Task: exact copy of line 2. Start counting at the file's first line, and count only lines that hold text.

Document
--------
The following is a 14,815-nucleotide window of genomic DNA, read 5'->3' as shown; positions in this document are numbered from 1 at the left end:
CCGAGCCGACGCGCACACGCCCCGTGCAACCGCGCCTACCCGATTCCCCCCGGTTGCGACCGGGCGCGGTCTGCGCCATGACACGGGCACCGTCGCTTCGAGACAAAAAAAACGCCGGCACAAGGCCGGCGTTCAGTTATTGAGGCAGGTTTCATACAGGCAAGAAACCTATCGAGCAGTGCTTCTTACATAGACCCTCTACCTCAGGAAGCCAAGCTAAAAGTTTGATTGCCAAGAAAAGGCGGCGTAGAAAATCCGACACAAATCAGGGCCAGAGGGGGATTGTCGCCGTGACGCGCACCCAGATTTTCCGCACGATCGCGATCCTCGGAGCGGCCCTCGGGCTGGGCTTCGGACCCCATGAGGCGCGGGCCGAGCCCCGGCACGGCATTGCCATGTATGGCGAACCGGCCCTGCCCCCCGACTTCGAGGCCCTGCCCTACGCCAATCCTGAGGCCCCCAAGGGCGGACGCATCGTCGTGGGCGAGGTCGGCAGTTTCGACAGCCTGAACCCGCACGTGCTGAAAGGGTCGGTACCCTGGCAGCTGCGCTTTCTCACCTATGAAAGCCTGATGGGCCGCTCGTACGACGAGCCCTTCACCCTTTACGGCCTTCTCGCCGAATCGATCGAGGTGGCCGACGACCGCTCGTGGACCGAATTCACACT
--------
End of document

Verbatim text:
CCGAGCCGACGCGCACACGCCCCGTGCAACCGCGCCTACCCGATTCCCCCCGGTTGCGACCGGGCGCGGTCTGCGCCATGACACGGGCACCGTCGCTTCGAGACAAAAAAAACGCCGGCACAAGGCCGGCGTTCAGTTATTGAGGCAGGTTTCATACAGGCAAGAAACCTATCGAGCAGTGCTTCTTACATAGACCCTCTACCTCAGGAAGCCAAGCTAAAAGTTTGATTGCCAAGAAAAGGCGGCGTAGAAAATCCGACACAAATCAGGGCCAGAGGGGGATTGTCGCCGTGACGCGCACCCAGATTTTCCGCACGATCGCGATCCTCGGAGCGGCCCTCGGGCTGGGCTTCGGACCCCATGAGGCGCGGGCCGAGCCCCGGCACGGCATTGCCATGTATGGCGAACCGGCCCTGCCCCCCGACTTCGAGGCCCTGCCCTACGCCAATCCTGAGGCCCCCAAGGGCGGACGCATCGTCGTGGGCGAGGTCGGCAGTTTCGACAGCCTGAACCCGCACGTGCTGAAAGGGTCGGTACCCTGGCAGCTGCGCTTTCTCACCTATGAAAGCCTGATGGGCCGCTCGTACGACGAGCCCTTCACCCTTTACGGCCTTCTCGCCGAATCGATCGAGGTGGCCGACGACCGCTCGTGGACCGAATTCACACT